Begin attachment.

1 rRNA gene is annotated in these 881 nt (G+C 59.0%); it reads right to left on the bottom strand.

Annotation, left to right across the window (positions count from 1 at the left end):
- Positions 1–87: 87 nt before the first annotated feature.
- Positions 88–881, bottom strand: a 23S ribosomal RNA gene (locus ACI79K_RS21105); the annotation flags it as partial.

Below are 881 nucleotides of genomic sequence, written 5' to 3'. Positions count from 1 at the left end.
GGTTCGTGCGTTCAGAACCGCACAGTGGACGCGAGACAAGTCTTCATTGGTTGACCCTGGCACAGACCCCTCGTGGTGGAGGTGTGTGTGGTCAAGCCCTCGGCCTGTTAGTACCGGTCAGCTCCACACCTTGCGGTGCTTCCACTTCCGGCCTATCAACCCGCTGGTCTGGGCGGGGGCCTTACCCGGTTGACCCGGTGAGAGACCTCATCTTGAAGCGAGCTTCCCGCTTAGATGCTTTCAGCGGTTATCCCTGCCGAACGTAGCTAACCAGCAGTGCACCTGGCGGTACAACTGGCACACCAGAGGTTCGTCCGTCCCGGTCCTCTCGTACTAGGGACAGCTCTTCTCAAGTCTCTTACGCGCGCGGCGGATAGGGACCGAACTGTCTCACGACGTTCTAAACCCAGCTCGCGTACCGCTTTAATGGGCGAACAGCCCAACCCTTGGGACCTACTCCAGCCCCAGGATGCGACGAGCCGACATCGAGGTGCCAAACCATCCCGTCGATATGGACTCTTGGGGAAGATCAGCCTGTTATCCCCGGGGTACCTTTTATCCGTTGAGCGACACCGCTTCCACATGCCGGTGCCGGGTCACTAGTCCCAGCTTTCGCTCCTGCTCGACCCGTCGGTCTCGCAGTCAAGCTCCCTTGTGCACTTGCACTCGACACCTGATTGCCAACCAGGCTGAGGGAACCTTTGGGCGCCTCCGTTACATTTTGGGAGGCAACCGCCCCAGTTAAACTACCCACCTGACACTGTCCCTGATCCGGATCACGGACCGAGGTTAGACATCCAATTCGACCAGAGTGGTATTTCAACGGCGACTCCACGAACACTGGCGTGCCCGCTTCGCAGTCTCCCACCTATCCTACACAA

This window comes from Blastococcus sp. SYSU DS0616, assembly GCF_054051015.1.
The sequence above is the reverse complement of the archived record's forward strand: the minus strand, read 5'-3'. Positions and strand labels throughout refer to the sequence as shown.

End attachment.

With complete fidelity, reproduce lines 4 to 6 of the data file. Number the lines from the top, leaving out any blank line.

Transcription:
- Positions 88–881, bottom strand: a 23S ribosomal RNA gene (locus ACI79K_RS21105); the annotation flags it as partial.

Below are 881 nucleotides of genomic sequence, written 5' to 3'. Positions count from 1 at the left end.
GGTTCGTGCGTTCAGAACCGCACAGTGGACGCGAGACAAGTCTTCATTGGTTGACCCTGGCACAGACCCCTCGTGGTGGAGGTGTGTGTGGTCAAGCCCTCGGCCTGTTAGTACCGGTCAGCTCCACACCTTGCGGTGCTTCCACTTCCGGCCTATCAACCCGCTGGTCTGGGCGGGGGCCTTACCCGGTTGACCCGGTGAGAGACCTCATCTTGAAGCGAGCTTCCCGCTTAGATGCTTTCAGCGGTTATCCCTGCCGAACGTAGCTAACCAGCAGTGCACCTGGCGGTACAACTGGCACACCAGAGGTTCGTCCGTCCCGGTCCTCTCGTACTAGGGACAGCTCTTCTCAAGTCTCTTACGCGCGCGGCGGATAGGGACCGAACTGTCTCACGACGTTCTAAACCCAGCTCGCGTACCGCTTTAATGGGCGAACAGCCCAACCCTTGGGACCTACTCCAGCCCCAGGATGCGACGAGCCGACATCGAGGTGCCAAACCATCCCGTCGATATGGACTCTTGGGGAAGATCAGCCTGTTATCCCCGGGGTACCTTTTATCCGTTGAGCGACACCGCTTCCACATGCCGGTGCCGGGTCACTAGTCCCAGCTTTCGCTCCTGCTCGACCCGTCGGTCTCGCAGTCAAGCTCCCTTGTGCACTTGCACTCGACACCTGATTGCCAACCAGGCTGAGGGAACCTTTGGGCGCCTCCGTTACATTTTGGGAGGCAACCGCCCCAGTTAAACTACCCACCTGACACTGTCCCTGATCCGGATCACGGACCGAGGTTAGACATCCAATTCGACCAGAGTGGTATTTCAACGGCGACTCCACGAACACTGGCGTGCCCGCTTCGCAGTCTCCCACCTATCCTACACAA